Divorce is never an easy time. It’s distressing for everyone involved, but for innocent children who played no part in the divorce decision, it’s life-altering and immensely difficult. Children should never have to shoulder the burden of their parent’s choices during the tumultuous time during and after their parents’ divorce. Most parents understand how upsetting divorce can be for children and do their absolute best to protect them, but for some parents, the need to hurt the other parent and isolate them—if not from the children themselves due to court-ordered shared custody arrangements—then from their children’s love and affection, this need takes precedence over their children’s emotions.
Studies indicate that parental alienation occurs in as many as 15% of divorces in marriages with children. If you suspect that your spouse or ex-spouse may be using tactics to alienate your children from you, it might help to know that there are some ways to defend against this type of attack and minimize the emotional harm to children.
What is Parental Alienation During Divorce?
Parental alienation is now considered a form of emotional abuse, resulting in Parental Alienation Syndrome (PAS) in children. It’s an intentional strategy where one parent displays to the children unrelenting and unjustified negativity aimed at the other parent in an effort to turn the children against that parent. There may be several underlying reasons for the behavior including:
- To keep all of a child’s affection to oneself
- To alienate the other parent from the family circle
- To punish the other parent for real or perceived harms
- To use the children as an outlet for their own negative feelings toward the ex-spouse
In some cases of parental alienation, children become very confused and conflicted. In other cases, they may become increasingly hostile toward the parent who is the target of the alienation attempts. In either case, this type of conflict is emotionally damaging to children.
Combating Parental Alienation
Coming to the understanding that an ex-spouse is bad-mouthing you in front of the children and employing tactics to make your children dislike and distrust you is very distressing. However, it’s important to react in a calm and deliberate way to combat this sort of gaslighting from the other parent. That means taking the following actions:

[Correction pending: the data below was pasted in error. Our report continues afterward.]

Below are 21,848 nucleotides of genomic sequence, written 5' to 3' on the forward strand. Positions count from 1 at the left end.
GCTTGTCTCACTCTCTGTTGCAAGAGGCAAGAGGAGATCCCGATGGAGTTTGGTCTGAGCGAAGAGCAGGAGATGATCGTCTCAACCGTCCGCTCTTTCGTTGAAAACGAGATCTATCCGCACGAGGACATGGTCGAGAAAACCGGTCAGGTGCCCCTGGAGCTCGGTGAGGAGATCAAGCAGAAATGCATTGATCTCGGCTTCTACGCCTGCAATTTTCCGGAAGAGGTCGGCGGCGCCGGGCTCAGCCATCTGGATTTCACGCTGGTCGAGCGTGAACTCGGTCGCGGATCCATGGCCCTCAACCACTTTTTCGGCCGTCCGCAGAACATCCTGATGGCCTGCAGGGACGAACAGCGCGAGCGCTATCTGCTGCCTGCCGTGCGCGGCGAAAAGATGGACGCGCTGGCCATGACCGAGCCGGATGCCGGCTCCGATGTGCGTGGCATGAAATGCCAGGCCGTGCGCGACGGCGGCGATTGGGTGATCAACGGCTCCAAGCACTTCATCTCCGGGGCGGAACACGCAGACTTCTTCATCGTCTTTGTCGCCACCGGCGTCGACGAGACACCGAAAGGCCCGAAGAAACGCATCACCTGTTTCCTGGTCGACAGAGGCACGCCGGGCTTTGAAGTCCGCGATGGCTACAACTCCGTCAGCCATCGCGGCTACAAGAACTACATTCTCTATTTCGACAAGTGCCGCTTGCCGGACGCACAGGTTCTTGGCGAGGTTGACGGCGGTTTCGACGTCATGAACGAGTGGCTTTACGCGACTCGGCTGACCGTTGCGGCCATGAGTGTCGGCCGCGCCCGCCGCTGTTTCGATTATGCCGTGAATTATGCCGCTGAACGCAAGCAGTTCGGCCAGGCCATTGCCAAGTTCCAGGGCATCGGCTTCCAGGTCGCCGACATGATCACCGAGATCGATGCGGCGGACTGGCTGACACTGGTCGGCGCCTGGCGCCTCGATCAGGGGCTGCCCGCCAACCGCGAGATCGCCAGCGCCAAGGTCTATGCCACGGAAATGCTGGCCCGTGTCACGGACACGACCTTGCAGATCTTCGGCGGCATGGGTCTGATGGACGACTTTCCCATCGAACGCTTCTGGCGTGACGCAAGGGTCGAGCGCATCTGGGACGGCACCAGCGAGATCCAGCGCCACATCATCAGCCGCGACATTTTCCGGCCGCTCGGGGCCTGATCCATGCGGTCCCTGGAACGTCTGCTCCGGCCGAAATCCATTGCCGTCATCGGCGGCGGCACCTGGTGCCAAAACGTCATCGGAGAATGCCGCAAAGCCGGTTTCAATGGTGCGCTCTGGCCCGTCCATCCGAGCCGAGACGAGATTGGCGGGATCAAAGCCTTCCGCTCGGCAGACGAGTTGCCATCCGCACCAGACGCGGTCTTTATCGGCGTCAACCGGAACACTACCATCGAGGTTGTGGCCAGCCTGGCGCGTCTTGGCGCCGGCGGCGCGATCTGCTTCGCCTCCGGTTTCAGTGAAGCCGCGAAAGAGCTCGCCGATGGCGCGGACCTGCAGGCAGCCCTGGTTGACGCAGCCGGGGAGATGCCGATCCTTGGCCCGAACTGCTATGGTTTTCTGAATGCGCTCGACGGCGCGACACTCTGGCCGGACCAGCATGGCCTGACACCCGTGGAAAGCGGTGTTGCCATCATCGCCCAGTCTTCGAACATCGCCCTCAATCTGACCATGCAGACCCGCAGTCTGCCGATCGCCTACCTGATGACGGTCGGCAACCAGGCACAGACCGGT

- Resist the temptation to bad-mouth your ex in return, but instead, try explaining to the children in the kindest possible terms that the other parent is acting out of hurt, anger, and disappointment when they say negative things about you
- Keep asserting your rights to shared custody or visitation according to the terms of your divorce agreement or court orders and become the role model your child needs
- Never blame the child, but instead remain positive, calm, and soothing when your child acts out or repeats the negative things the other parent has said about you
- Counteract negative influences from the other parent by doing your best to continue parenting in the best way possible by engaging in fun activities with your children
- Remain a positive parenting force in your children’s lives
- Seek out a qualified family therapist and engage in therapy sessions with your children
- Consult with an experienced Denver child custody attorney about your legal options
Are There Legal Consequences to Parental Alienation?
Parental alienation can be difficult to prove, but many courts are taking a more proactive stance on this type of behavior. When a parent takes this complaint to court a judge could hold the alienating parent in contempt if the behavior includes preventing the child from their court-ordered visitation or shared custody. A family court could also:
- Order reunification therapy for the family or individual therapy for the parent doing the alienating
- If the attempts at parental alienation occur before the divorce is final it could impact the judge’s decisions on custody and shared parenting
- The court could order a modification of the existing custody and visitation order
The courts always act in the best interests of the child, and one of the aspects of custody the state considers when making decisions is which parent will best facilitate an ongoing loving relationship between the children and the other parent. Parental alienation is the opposite of this ideal parental goal.